TV Week

March 11, 2018

The Daily Herald TV Week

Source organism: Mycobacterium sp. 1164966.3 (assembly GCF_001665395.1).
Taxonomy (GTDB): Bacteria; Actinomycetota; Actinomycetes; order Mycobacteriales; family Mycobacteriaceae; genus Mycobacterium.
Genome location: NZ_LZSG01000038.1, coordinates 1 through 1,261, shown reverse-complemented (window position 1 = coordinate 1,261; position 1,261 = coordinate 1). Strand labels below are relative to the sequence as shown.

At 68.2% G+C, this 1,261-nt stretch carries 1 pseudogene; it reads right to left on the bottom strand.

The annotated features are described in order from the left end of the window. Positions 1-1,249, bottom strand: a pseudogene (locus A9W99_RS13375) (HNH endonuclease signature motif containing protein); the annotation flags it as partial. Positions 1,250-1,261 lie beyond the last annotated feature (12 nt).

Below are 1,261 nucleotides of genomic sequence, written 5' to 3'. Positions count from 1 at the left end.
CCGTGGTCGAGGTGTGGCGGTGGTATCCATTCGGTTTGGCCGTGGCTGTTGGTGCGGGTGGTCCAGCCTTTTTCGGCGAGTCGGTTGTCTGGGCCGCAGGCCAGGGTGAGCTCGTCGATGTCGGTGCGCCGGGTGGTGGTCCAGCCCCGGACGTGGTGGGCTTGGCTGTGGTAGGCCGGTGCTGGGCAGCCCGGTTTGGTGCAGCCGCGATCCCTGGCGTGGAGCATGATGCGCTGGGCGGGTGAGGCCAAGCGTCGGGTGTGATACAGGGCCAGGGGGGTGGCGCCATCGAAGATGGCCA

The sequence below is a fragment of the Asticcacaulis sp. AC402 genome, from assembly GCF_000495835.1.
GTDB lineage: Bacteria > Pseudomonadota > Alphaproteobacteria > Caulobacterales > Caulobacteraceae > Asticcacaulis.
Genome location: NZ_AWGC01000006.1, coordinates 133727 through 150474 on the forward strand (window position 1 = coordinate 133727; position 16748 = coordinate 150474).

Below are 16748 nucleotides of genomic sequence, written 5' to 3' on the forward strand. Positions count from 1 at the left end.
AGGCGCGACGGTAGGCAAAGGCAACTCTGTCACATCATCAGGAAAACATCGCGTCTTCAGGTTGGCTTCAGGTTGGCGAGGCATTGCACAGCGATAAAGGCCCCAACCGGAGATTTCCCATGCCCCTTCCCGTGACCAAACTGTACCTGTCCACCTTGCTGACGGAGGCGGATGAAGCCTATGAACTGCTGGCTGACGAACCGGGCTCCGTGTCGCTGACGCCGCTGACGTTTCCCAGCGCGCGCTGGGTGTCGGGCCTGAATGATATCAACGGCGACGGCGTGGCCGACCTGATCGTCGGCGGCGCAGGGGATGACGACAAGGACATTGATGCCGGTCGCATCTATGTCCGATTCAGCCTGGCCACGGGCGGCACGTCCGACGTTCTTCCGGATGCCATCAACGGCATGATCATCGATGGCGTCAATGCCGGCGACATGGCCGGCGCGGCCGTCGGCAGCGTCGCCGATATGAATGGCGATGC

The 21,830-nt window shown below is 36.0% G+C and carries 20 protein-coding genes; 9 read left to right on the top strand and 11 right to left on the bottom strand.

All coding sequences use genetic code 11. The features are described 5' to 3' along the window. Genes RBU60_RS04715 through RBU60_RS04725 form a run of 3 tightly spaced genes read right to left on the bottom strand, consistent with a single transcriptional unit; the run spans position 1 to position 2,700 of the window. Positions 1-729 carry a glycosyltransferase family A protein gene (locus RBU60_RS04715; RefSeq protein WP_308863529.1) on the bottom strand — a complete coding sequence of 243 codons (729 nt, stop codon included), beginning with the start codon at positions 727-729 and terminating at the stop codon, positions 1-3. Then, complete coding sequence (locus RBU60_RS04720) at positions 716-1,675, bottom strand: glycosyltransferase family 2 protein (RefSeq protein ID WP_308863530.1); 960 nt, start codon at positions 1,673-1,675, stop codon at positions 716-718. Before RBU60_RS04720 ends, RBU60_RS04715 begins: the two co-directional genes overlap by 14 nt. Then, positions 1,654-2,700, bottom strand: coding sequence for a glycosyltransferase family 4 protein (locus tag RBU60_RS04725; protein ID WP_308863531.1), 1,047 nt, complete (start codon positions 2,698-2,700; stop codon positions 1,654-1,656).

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Adding a dash of excitement, a charismatic star and just a hint of romance can create TV magic, and one promising new series seems to have it all. Jack Cutmore-Scott ("Coo- per Barrett's Guide to Surviv- ing Life") stars as magician Cameron Black, who works for the FBI after his magic career is ruined by scandal, in "De- ception," premiering Sunday, March 11, on ABC. While his 15 minutes of fame may be over, Black's skills are uniquely suited to help the government catch elusive criminals as he uses his knowledge to con- found and deceive others. The premise may seem far- fetched, but creator and pro- ducer Chris Fedak ("Chuck") explained the logic behind it during a Q&A panel at 2017's New York Comic Con. "So many of the theories of magic also play into crimi- nality," Fedak said. "If you're going to rob a bank, if you're going to steal things, you are using that same skill set to trick people and deceive people. Cameron brings his own perspective to many of the cases and the crimes that we're going to come across." Fedak and his cohorts have recruited some top talent to make sure the tricks and illu- sions in "Deception" ring true. Famed illusionist and cross- word expert David Kwong has signed on to co-produce and also serves as a consultant on the series with fellow magi- cian Frances Menotti. Kwong, Menotti and other magic ex- perts have worked extensively with Cutmore-Scott to show him the ropes so he'll look convincing. The magicians also design the complex illusions in the show, which, according to Fedak, are as true to life as possible. "When we look at each one of our stories, we want to do as much magic that's real that we can," Fedak explained. "The other thing we want to do is [ensure] everything that happens inside the story — our illusions, our deceptions — are all things that can hap- pen in the real world." Producers have also en- listed the help of an FBI con- sultant to keep the program as accurate as possible. While serving as the FBI's first "consulting illusionist," Black works alongside no- nonsense FBI agent Kay Daniels (Ilfenesh Hadera, "Baywatch," 2017), who's initially skeptical of his techniques. The chemistry between these two delivers a healthy dose of humor, thanks to Black's sometimes naive antics and Daniels' straight- laced reactions. In contrast, her colleague, FBI Agent Mike Alvarez (Amaury Nolasco, "Prison Break), is a huge fan of magic and recognizes Black right away. Special Agent Deakins (Laila Robins, "Murder in the First") is even- tually won over by the dis- graced magician as he proves his worth to the FBI, thanks to a little help from his team. Black's "magic" team in- cludes makeup artist/producer Dina Clark (Lenora Crichlow, "Being Human") and Jordan Kwon (Justin Chon, "Twilight," 2008). Gunter Gustafsen (Vinnie Jones, "Escape Plan," 2013) is widely regarded as the world's greatest illusion builder. They may be new to law enforcement, but the ragtag crew and their fearless leader teach the FBI agents some new tricks. All the while, Black hopes to right the wrongs that have been done to him. The ensemble cast sup- ports a tried-and-true recipe for prime-time success. "Decep- tion" features a formula that's paid off for broadcast networks in the past several years: a charming male lead (Cutmore- Scott) is paired with a strong-yet- exasperated female lead (Hadera). ABC's "Castle" and CBS's "Elementary" are just two examples of other recent series that have enjoyed rat- ings success thanks to similar plots. But there's a show to which "Deception" bears even more resemblance — industry insiders have already been comparing ABC's new magic drama to CBS's highly successful drama "The Men- talist" (2008-2015), which chronicled the life of disgraced "psychic" Patrick Jane (Simon Baker, "The Guardian") as he solved crimes for the Califor- nia Bureau of Investigation (CBI) alongside Agent Teresa Lisbon (Robin Tunney, "Prison Break"). Interestingly, "Deception" shares a behind-the-scenes link with "The Mentalist." Emmy-nominated composer Blake Neely, who composed music for "The Mentalist," is also the composer for "Deception." Not only that, but one of the show's execu- tive producers, David Nutter, directed the pilot episode of "The Mentalist." Along with Fedak, Nutter's fellow execu- tive producers include Greg Berlanti ("Blindspot"), Martin Gero ("Blindspot") and Sarah Schechter ("The Flash"). Like "The Mentalist's" sub- plot involving serial killer Red John, it appears "Deception" may feature an ongoing plot in addition to the weekly cases. At New York Comic Con's panel, Fedak dropped hints about a mystery woman and her reasons for doing what she does to Black. Details about the nature of Black's transgressions are sketchy, so audiences will have to watch the new series to find out why Black has become a target. With illusions, humor, explosions and much more, the new drama seems to have something for everyone. Fans of such crime procedurals, magic and action won't want to miss the premiere of "De- ception," airing Sunday, March 11, on ABC. cover story The art of 'Deception' Magician solves crime in new ABC drama Lenora Crichlow in "Deception"

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